Rose Ikebana is a watery, sharp grapefruit and rhubarb rose, with muted touches of magnolia, peony, and a smidgen of pepper. The overall aura of fresh green tea and spring leaves, this understated restraint, is perfect for when I need to get my nose in the air or at least feel ‘refined’ in an artificial context where I am guaranteed not to feel comfortable, as I did when I had to attend one of my student’s winning a national prize at the Okura Hotel in Tokyo, a grand old place with gilded banquet hall, and where a speech was given by the American ambassador. (If I wanted to feel refined and elegant on my own terms, I would wear Hermès Calèche, Chanel No 19, or Racine by Maître Parfumeur et Gantier, but these are my scents, my personal, heartfelt perfumes that I don’t want to share in the wrong context.) Rose Ikebana gave me a sense of detached confidence; on my skin lasting all day despite its de-amplified, wan watercolours; there is also a drier, more cynical woody note that appears later on that is more masculine, sinewy, and the entire lack of sweetness or softness aids me in keeping my teacherly smile intact while I flatter the daughter’s mother, raise my hands in a yet another soft round of applause. The scent, which I do like in its limited way, will remain in my perfume cabinet and will fulfill its function again at a later date, I am sure.

With a carefully chosen perfume like this you can present a self you want. You can exteriorize, project a different identity. In general I want to be nothing other than myself, but as I have said there are times when I almost enjoy the perverse pleasure of dressing up, of being someone else. Rose Ikebana also contains the vaguely subversive notion that I am wearing something slightly feminine (when all is said and done, Rose Ikebana is merely a dressed down, but more expensive version of YSL’s Baby Doll). If I seem overly negative about a ceremony which was a cause for celebration, this was principally due to the fact that such levels of formality are painful for me, physically, one of the harder aspects of living in Japan. All false communication is to me essentially pointless, and proud though I was of my student’s achievements, I was desperate to get out of there. I remember when they dropped me off in the taxi in Ginza, I was practically suffocating, yet went to the Hibiya Guerlain boutique in order to drenched myself, to the assistants’ bemusement, in Spiritueuse Double Vanille and Bois D’Armenie.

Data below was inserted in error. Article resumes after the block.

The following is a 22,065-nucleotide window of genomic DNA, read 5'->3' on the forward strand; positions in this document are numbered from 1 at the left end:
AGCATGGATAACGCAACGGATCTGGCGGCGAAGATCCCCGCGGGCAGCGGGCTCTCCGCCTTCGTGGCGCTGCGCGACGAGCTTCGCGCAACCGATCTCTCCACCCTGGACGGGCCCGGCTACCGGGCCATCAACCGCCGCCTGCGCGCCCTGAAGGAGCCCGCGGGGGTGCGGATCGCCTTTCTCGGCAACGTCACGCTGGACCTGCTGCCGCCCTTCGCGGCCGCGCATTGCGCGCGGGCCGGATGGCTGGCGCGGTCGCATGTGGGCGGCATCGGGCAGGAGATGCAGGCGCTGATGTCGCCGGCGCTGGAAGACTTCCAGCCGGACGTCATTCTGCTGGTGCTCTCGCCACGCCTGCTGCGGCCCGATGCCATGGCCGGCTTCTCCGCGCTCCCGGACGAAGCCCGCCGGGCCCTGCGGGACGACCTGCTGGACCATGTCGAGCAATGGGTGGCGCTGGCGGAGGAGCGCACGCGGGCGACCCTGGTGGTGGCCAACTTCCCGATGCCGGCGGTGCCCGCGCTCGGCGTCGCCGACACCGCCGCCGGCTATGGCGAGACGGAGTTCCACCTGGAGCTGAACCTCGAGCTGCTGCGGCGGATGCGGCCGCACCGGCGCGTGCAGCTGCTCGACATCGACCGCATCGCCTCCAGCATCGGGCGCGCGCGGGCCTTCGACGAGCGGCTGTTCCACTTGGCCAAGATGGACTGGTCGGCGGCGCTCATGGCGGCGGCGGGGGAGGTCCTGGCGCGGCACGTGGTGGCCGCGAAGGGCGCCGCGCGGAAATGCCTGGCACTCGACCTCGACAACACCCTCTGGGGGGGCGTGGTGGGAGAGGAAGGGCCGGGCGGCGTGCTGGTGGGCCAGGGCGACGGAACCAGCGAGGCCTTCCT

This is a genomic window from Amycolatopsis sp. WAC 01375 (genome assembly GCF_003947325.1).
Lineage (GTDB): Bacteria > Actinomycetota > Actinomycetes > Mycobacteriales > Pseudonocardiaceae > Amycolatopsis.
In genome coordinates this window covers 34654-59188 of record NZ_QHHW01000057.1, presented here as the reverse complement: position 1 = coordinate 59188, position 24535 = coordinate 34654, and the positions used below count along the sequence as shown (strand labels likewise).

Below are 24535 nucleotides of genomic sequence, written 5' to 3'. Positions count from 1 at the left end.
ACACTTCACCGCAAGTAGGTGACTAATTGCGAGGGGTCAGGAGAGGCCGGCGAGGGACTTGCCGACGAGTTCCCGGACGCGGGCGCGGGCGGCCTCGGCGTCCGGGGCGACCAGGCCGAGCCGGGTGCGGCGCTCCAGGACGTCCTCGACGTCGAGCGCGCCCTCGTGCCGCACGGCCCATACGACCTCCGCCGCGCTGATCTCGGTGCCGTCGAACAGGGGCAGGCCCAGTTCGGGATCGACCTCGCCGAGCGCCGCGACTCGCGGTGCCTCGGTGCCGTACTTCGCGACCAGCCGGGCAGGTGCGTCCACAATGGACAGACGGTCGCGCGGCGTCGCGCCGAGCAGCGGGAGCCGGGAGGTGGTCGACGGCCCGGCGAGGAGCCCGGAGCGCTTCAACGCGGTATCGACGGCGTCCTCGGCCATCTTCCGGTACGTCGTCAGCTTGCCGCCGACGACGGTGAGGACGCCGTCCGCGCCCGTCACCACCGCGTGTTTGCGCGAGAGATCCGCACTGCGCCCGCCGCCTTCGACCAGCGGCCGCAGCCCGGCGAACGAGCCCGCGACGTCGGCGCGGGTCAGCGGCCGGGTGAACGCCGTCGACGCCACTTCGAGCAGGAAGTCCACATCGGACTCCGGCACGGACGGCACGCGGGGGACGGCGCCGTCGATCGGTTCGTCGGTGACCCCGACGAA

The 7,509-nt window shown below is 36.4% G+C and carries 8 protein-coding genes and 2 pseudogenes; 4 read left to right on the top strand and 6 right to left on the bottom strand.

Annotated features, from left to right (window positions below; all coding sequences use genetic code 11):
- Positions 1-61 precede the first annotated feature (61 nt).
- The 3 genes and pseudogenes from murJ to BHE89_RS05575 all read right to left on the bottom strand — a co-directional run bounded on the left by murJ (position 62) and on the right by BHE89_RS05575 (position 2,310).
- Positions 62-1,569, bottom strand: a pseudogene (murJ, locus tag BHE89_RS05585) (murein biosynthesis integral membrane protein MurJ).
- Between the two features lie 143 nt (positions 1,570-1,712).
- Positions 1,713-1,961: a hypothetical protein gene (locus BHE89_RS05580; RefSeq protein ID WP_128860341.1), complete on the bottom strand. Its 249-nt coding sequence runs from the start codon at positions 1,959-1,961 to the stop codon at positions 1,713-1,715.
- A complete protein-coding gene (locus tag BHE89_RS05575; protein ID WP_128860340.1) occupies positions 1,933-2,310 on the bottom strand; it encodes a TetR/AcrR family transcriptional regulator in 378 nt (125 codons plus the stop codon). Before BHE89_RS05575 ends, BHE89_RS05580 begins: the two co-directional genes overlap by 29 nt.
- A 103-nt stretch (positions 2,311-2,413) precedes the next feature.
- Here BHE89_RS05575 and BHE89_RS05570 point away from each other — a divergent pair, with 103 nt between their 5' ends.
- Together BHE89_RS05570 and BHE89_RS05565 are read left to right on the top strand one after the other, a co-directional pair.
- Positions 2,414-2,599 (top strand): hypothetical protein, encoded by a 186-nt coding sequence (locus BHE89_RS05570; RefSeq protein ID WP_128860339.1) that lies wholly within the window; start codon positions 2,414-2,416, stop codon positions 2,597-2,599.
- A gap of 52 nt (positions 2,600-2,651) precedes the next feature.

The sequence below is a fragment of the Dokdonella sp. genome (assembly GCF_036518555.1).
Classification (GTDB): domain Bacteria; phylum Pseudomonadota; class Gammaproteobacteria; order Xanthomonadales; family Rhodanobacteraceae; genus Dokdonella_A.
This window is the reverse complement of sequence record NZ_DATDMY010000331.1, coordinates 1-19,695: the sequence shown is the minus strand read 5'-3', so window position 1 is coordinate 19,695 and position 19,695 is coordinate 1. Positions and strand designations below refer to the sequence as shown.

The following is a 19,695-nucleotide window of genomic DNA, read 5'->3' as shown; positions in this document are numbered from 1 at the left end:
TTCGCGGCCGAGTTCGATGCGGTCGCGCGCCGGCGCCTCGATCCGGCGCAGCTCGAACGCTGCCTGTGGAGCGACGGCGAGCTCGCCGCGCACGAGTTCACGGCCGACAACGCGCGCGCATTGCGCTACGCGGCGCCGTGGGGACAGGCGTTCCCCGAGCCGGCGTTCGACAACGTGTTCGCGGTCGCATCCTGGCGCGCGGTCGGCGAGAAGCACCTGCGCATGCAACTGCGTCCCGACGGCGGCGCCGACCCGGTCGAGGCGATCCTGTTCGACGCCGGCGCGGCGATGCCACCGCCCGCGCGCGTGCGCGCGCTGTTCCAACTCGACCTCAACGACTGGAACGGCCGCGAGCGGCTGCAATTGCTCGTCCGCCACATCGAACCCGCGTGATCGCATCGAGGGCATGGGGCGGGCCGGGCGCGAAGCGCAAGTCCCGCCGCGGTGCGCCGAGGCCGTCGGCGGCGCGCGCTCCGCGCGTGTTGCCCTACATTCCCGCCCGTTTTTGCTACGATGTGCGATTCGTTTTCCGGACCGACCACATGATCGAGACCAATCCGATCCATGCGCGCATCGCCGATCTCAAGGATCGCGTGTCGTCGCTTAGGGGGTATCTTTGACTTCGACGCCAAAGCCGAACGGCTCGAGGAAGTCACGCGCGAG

Ah yes, there I am again.

Vétiver Tonka is different. I do actually like this scent, as I like the people who go to the yearly music party. Unlike Ikebana, which is based on concepts of silk and the Japanese traditional art of flower arrangement with its rigid aesthetic rules despite its seeming haphazard nature, Vetiver Tonka is based on the idea of the texture of wool, and it is a deliciously comfortable scent, as soft and gentle as the finest, cashmere sweater, worn with a nice white shirt underneath. Easy to wear, easy to smell, and eminently huggable. Beginning with clean, zesty citrus top notes of neroli and bergamot over green, woody vetiver, sweet, ambered tones of tonka bean soon make their presence felt, woven tight with gourmand notes of cereals and hazelnut. The gentle refrains of tonka and vetiver interlinked are riveting, ending with a perfect, balsamic base that lasts all day. It is a warm, trustworthy scent, urbane, adult, a perfume in which I just feel ‘good’ and eminently respectable. It is no wonder that it enjoys such a good reputation.

In the bath before getting ready to go out though, I have to say that I felt a momentary panic at the thought of coming out and putting it on. Of course I could have easily put worn something else, but it somehow felt like a preordained destiny, that I had to wear that.  It fits the aura I wanted to project perfectly, yet something about that tonka, which I always think of as having a certain poisonous, bitter, moisture-sucking quality, so insistent, felt like a cossetted, unyielding, Parisian straitjacket.

I wore it anyway.


Filed under Perfume Reviews, Rose, Tonka, Vetiver